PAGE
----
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John McKillop: Being Antrim champions is everything to us

By Declan Bogue

A couple of weeks ago, Cushendall and Antrim hurler Neil McManus assessed the contribution of manager John McKillop, on a wider scale, to the Ruairi Og Cushendall club.

He is the type that belongs to every club, that never refuses a task no matter how small. He has been everything from the water boy to the senior team, up to the club Chairman, but admitted that yesterday's victory in Dunloy might have been his most treasured day in his involvement in the GAA, coming in his first year as senior manager.

"To me, it's my best one yes, because I am manager," he exclaimed with relish.

"I have been selector, stickman, every other thing. I have waited a long time. I have been involved in managing now from 1995, training teams and that. I have waited a long time for this and thank God, we are Antrim champions again. That's all that matters."

The nature of the victory possibly made it all the sweeter, coming as it did with a frantic fashion, the destination of the Volunteer Cup in doubt right until the death.

He warned: "I said it all along that Ballycastle was going to be dangerous. Fair play to them, you couldn't fault a Ballycastle man there today."

He acknowledged that they had played a rollercoaster Championship, in beating a game St John's and then Loughgiel in the refixed semi-final.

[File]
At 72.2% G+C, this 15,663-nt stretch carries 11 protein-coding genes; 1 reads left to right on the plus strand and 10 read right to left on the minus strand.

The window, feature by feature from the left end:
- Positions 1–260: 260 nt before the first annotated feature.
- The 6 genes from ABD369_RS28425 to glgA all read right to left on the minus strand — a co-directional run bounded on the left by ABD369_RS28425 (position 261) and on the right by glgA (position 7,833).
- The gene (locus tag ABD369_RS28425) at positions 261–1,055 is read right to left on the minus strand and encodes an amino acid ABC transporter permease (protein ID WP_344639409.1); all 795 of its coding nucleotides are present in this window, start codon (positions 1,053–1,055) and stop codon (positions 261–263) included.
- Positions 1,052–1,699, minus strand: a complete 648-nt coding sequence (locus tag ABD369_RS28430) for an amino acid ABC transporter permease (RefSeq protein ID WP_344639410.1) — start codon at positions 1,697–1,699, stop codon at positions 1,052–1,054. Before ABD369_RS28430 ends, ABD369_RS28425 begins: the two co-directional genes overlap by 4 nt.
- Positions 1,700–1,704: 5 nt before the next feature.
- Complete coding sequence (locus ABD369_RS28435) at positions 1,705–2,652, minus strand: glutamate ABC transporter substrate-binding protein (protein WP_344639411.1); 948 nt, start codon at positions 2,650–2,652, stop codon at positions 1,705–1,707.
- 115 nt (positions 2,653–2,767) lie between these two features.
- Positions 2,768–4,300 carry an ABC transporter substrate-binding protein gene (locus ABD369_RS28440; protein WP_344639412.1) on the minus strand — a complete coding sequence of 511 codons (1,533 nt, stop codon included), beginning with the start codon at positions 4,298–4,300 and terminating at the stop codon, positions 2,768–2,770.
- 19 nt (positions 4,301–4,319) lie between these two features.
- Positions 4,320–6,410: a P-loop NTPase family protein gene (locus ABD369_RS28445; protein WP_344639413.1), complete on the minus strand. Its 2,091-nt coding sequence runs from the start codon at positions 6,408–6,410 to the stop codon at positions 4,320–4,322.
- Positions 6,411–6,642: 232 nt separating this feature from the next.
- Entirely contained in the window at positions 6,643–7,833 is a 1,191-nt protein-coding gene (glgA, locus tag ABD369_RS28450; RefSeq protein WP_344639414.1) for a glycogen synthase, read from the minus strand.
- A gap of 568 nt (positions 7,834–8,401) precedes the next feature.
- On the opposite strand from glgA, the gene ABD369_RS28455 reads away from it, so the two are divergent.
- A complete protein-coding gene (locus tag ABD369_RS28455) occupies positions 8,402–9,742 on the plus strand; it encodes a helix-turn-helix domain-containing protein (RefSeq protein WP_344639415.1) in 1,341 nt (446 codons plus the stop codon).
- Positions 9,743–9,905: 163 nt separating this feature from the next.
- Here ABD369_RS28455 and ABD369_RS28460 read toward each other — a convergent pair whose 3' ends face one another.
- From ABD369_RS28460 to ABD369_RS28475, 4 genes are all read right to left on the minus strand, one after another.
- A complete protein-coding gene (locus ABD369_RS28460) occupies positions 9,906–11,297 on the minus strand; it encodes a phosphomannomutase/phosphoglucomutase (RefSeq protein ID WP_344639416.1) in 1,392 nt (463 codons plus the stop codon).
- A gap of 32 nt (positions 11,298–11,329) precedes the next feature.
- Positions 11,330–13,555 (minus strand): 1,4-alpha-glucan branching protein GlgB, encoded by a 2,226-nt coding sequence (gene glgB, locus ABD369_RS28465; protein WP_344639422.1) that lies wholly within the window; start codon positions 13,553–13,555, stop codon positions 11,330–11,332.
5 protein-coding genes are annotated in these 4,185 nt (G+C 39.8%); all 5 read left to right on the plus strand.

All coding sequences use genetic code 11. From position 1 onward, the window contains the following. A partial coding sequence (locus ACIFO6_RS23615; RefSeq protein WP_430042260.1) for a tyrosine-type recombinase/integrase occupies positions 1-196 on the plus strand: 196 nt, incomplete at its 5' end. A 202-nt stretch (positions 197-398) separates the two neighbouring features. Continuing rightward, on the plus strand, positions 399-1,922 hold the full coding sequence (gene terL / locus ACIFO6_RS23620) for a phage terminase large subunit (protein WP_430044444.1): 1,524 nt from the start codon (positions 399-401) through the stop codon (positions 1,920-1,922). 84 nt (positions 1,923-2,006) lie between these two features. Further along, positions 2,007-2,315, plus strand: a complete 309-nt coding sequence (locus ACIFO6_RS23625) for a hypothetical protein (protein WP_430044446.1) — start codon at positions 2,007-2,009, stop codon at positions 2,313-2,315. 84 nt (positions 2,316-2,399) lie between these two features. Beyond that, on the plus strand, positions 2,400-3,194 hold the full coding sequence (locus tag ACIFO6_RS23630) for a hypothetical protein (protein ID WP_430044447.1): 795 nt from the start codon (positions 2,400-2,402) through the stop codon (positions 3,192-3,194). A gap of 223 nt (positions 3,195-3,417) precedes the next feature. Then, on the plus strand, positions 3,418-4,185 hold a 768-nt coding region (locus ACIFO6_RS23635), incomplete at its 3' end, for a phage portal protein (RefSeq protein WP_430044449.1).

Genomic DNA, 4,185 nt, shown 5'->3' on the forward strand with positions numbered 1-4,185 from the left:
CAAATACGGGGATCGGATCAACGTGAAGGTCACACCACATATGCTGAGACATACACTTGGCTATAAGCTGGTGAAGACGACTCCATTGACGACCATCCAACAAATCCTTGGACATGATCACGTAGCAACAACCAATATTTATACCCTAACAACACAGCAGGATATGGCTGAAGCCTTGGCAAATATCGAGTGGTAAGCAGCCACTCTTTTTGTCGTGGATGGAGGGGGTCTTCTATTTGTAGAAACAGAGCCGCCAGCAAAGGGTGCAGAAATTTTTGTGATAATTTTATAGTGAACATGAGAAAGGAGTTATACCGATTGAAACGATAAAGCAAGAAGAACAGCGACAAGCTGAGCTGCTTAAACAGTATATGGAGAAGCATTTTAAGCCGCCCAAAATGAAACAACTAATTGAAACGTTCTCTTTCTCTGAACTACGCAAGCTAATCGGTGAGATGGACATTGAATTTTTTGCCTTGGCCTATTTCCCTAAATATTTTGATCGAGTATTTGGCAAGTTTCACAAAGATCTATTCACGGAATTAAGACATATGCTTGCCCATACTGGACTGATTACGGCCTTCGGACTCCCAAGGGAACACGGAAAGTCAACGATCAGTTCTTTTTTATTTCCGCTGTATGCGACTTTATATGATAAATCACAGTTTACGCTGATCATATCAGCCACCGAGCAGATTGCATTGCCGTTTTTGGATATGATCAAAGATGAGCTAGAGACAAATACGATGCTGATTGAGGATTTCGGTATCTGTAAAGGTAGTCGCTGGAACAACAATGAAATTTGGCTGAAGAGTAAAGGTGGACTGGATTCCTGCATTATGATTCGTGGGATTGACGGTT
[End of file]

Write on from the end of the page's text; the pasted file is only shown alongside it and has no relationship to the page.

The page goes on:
"We do it the hard way. We don't do easy Championships. But that's the character that's in this team, there is so much character," he added.

Asked how much it meant to retain this Antrim title, he removed himself from indulging in credit for last year's triumph, answering: "You would have to ask Terence (McNaughton, last year's manager) that. I wasn't part of the set-up last year. To me, a good team wins it once, it's a special team wins it twice. This is a special team."

The intention is now to give the Ulster title a rattle, and they will have scouts at the quarter-final between Lisbellaw St Patrick's of Fermanagh against Armagh representatives Middletown, the winners of which they will face in the semi-final.

"I said at the start of the year that we want to get back there. We want to try and win this. You can't correct the wrongs if you don't get there."

For crestfallen Ballycastle manager Ronan Donnelly, there was no consolation in his charges producing a performance of serious honesty and effort.

Pressed on if he would be staying on, he replied: "To be honest, I don't know. I'm deeply involved in our youth teams and because it was a three-month window here it suited me. Our youth structures maybe suffered a wee bit because of it.

"I've a young family. This job is worse than 10 normal jobs. It takes up every minute of your time, you have sleepless nights, picking teams. It's ridiculous the amount of time you put into it and then to come away from that game today…"

You feel his pain. Cruel game, hurling.

Belfast Telegraph


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